In the Low-Carb, Ketosis-Based world we live in, emphasis is on eating less carbohydrates, no sugar, and more fats. Protein plays a very key role in weight loss and metabolic health, and not many people realize this. I found it out just this morning.
I was doing my annual work-related health biometric screening, and afterwards met with a P.A. who knew a lot about nutrition. I learned a few important things, and one is about protein and the way carbohydrates are broken down with the help of protein.
Carbohydrates, proteins, and fats are digested in the intestine, where they are broken down into their basic units:
- Carbohydrates into sugars.
- Proteins into amino acids.
- Fats into fatty acids and glycerol.
Protein and carbohydrates work together to keep your body healthy and functioning. The carbs you eat give you energy, while the protein builds muscles, skin, and hair. Both are needed in order to stabilize blood sugar and are best when eaten together.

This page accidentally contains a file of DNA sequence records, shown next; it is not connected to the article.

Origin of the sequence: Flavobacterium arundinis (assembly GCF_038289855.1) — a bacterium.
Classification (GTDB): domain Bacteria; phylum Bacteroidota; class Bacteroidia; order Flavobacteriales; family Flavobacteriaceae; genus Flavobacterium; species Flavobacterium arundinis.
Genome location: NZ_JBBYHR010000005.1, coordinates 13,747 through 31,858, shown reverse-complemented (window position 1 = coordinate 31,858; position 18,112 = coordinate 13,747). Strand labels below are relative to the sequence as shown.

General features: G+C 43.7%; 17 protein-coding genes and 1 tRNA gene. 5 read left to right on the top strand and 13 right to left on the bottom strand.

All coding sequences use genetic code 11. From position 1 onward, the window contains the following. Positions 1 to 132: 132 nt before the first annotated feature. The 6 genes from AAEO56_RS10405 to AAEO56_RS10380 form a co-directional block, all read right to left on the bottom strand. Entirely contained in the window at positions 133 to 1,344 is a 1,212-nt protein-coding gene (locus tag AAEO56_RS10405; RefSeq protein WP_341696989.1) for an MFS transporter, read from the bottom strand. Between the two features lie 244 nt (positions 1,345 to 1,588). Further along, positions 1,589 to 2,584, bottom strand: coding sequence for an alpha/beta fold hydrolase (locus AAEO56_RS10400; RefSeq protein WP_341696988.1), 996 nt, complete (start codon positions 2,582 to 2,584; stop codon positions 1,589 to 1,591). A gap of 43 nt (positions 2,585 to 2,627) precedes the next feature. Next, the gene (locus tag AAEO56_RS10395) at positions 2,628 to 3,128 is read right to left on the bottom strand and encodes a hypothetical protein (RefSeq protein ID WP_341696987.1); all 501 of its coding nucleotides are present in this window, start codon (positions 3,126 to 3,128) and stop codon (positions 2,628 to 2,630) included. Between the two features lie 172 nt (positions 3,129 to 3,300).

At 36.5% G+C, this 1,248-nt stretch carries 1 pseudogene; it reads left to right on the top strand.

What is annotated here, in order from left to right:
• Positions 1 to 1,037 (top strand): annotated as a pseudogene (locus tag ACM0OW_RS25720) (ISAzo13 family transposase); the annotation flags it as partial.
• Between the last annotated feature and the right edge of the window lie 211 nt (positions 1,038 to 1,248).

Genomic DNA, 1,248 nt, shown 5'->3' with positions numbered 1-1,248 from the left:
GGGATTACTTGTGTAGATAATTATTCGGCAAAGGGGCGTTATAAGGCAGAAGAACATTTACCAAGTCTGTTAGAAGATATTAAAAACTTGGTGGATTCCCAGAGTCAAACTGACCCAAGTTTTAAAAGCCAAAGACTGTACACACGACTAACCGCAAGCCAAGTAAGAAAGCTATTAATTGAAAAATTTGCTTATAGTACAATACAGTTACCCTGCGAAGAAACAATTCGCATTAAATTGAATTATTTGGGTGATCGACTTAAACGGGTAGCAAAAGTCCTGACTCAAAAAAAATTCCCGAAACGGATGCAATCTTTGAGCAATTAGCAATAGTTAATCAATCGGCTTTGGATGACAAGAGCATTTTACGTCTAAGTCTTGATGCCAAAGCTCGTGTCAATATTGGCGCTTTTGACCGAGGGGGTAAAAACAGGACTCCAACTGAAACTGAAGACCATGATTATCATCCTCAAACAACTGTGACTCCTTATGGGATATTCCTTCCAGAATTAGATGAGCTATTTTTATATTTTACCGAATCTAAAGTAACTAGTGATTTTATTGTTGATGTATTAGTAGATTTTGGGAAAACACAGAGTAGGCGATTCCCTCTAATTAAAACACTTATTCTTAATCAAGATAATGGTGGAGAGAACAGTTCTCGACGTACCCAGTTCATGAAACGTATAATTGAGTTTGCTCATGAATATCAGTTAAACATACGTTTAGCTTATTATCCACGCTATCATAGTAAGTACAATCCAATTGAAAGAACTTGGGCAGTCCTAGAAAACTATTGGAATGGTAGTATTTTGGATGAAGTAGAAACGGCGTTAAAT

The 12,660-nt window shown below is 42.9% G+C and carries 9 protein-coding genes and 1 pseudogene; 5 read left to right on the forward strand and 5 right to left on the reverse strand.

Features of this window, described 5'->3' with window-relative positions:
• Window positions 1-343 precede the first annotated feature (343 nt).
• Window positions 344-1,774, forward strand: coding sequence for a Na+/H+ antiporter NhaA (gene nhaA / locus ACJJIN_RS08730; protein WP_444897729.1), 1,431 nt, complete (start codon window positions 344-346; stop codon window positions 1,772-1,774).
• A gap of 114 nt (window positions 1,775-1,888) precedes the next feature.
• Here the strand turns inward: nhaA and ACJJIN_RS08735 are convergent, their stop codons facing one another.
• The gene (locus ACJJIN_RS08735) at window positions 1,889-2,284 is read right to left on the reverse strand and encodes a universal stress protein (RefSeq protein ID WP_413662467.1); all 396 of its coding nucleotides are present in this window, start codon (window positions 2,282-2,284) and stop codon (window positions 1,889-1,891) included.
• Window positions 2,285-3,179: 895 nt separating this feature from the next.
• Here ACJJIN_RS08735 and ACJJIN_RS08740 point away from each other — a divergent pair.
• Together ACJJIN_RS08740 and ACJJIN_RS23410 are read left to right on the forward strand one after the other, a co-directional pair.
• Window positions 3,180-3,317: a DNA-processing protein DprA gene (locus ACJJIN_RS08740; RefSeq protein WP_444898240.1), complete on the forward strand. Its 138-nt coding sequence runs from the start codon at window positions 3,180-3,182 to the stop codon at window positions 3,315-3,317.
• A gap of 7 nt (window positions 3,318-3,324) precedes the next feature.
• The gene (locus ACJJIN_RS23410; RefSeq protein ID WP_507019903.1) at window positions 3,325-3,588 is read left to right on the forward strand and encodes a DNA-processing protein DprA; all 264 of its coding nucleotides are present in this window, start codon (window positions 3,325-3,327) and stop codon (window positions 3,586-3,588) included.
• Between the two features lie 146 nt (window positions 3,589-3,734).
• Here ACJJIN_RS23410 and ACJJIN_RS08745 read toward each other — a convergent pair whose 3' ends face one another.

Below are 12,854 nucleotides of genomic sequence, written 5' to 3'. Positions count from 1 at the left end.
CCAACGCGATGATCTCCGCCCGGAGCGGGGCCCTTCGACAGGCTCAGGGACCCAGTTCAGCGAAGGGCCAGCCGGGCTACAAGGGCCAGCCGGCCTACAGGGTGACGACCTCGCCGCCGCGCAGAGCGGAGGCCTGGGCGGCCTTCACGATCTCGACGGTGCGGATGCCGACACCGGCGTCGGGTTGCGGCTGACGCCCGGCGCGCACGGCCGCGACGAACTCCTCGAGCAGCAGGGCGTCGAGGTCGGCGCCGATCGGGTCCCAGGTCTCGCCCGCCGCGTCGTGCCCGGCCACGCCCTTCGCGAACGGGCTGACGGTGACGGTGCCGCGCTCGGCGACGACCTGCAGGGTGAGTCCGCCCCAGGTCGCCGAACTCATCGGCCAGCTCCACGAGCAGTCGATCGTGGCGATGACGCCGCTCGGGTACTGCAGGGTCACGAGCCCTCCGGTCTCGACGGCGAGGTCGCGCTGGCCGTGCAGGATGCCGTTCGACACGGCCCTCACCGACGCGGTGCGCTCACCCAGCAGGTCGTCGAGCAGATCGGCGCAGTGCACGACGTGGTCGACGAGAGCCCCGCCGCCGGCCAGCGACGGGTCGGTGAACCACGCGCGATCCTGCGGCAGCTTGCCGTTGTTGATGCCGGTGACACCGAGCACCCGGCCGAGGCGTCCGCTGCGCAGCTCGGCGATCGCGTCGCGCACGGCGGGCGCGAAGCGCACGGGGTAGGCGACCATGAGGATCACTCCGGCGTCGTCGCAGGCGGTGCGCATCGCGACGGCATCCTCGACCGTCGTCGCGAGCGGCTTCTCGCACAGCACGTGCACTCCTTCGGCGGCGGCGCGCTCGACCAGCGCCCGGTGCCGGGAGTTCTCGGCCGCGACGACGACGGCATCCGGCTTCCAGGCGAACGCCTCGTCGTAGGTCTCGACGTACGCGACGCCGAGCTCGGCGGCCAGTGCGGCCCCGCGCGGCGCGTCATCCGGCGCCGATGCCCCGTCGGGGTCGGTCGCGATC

Eating food can boost your metabolism for a short while. That’s because the body uses energy (calories) to digest and make use of the nutrients in foods. This is referred to as the thermic effect of food (TEF).
However, not all foods are the same in this regard. In fact, protein has a much higher thermic effect (20-35%) than fat or carbs (5-15%), and a high protein intake has been shown to significantly boost metabolism and increase the amount of calories you burn. This can amount to 80 to 100 more calories burned each day.
One study on protein during overfeeding found that a high protein group burned 260 more calories per day than a low-protein group. This is equivalent to an hour of moderate-intensity exercise per day!
Broken down into amino acids, used to build muscle and to make other proteins that are essential for the body to function. Broken down into fatty acids to make cell linings and hormones. Extra is stored in fat cells. After a meal, the blood sugar (glucose) level rises as carbohydrate is digested.
In a nutshell, yes-nuts are a great source of protein, when I decide to eat high-fiber yet also high-carb cereal for breakfast, while trying to remain low-carb, adding some vanilla protein powder to my unsweetened almond milk is a GOOD thing. I could also eat a side of cottage cheese, an egg or sausage.